Sexual misconduct is a broad term used by EMU to refer to violence of a sexual nature. Sexual misconduct encompasses sexual assault, sexual exploitation, indecent exposure, and sexual harassment (definitions provided below). Sexual misconduct may occur through physical violence, the threat of violence, and/or coercion.

An incident of sexual misconduct can consist of a single act or a pattern of acts. Incidents of sexual misconduct can occur separate from or in tandem with incidents of relationship violence.

4.2.1. SEXUAL ASSAULT

Sexual assault is any sexual act directed against another person, without the consent of that person, including instances where that person is incapable of giving consent. Sexual assault is any offense that meets the definition of rape, fondling, incest, or statutory rape.

4.2.1.1. Rape

Rape is penetration, no matter how slight, of the vagina or anus with any body part or object, or oral penetration by a sex organ of the responding party, without the consent of the reporting party(s).

4.2.1.2. Fondling

Fondling is the touching of the private body parts of the reporting party(s) by the responding party(s) for the purpose of sexual gratification, without the consent of the reporting party(s), including instances where the reporting party(s) is incapable of giving consent because of age or because of temporary or permanent mental incapacity.

4.2.1.3. Incest

Incest is sexual intercourse between persons who are related to each other within the degrees wherein marriage is prohibited by law.

4.2.1.4. Statutory Rape

Statutory rape is sexual intercourse with a person who is under the statutory age of consent.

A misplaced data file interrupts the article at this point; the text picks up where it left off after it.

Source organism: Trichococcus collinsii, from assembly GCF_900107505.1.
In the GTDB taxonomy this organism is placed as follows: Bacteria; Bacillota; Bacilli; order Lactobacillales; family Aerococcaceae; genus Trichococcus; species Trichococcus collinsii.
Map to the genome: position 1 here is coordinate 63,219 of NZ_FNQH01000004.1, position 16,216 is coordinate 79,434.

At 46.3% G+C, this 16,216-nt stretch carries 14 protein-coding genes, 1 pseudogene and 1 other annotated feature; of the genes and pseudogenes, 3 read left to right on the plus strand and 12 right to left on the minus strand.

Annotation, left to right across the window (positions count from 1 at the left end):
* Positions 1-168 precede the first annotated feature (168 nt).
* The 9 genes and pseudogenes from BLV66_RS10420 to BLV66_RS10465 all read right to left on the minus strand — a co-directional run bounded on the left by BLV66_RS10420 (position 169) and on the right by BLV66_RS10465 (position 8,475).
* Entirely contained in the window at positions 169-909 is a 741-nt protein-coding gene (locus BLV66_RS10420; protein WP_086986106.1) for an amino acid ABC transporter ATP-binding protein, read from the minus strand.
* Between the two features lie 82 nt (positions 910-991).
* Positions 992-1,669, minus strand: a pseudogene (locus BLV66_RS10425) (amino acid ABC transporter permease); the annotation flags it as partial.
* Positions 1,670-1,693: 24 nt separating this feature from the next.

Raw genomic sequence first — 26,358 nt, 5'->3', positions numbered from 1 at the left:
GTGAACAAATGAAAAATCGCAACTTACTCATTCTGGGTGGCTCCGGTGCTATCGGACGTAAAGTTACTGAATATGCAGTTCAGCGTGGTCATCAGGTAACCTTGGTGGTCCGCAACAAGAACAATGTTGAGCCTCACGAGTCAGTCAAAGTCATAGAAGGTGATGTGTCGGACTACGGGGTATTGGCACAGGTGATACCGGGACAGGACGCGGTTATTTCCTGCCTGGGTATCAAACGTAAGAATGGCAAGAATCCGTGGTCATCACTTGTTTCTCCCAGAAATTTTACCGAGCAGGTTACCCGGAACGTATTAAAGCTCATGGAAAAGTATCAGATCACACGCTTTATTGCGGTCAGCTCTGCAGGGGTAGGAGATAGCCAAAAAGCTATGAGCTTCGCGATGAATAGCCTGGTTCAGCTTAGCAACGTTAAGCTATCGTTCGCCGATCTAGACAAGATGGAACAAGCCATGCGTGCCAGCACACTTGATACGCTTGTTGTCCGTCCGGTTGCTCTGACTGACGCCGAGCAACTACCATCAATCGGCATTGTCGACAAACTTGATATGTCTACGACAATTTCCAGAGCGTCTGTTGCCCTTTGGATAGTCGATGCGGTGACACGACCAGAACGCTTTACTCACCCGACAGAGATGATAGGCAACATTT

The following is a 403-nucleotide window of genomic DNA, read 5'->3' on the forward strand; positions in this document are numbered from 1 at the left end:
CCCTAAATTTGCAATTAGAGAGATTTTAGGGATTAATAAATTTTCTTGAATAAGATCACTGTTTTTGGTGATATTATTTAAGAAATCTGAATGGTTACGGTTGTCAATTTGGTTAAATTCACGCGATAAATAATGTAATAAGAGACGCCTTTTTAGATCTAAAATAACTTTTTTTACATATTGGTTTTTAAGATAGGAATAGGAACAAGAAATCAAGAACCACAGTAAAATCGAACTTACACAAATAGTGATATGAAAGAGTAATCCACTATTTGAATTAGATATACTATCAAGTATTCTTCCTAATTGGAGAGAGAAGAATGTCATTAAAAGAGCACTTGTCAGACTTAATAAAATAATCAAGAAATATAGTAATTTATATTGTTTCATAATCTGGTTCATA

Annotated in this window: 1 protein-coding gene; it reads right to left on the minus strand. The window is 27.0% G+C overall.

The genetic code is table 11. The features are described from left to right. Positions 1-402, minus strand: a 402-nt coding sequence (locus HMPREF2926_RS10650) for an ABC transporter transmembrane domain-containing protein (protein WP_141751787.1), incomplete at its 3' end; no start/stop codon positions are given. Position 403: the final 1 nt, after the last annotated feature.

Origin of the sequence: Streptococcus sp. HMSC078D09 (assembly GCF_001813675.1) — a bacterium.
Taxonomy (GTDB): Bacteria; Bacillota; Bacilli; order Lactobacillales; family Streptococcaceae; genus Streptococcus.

4.2.1.5. Examples of Sexual Assault

Examples of behavior that may constitute sexual assault include, but are not limited to, the following:

  1. engaging in sexual activity with an unconscious or semi-conscious person;

  2. engaging in sexual activity with someone who is asleep or passed out;

  3. engaging in sexual activity with someone who has said “no” or has otherwise indicated through non-verbal communication that they do not consent to sexual activity;

  4. engaging in sexual activity with someone who is vomiting, unable to stand without assistance, or has to be carried to bed;

  5. allowing another person to engage in sexual activity with your sexual partner without the partner’s consent;

  6. requiring any person to perform any sexual activity as a condition of acceptance into any organization affiliated with the university;

  7. telling someone you will “out” them if they don’t engage in sexual activity (e.g., threatening to disclose the person’s sexual orientation without their consent);

  8. telling someone you will fail them or give them a grade different from what they deserve if they don’t agree to engage in sexual activity; or

  9. facilitating or assisting in a sexual assault, including purchasing or providing alcohol or drugs to further a sexual assault.


4.2.2. SEXUAL EXPLOITATION

Sexual exploitation is purposely or knowingly doing any of the following:

  1. causing the impairment or incapacitation of another person (through alcohol, drugs, or any other means) for the purpose of compromising that person’s ability to give affirmative consent to sexual activity;

  2. allowing third parties to observe sexual activity from a hidden location (e.g., a closet) or through electronic means (e.g., Skype or live-streaming of images);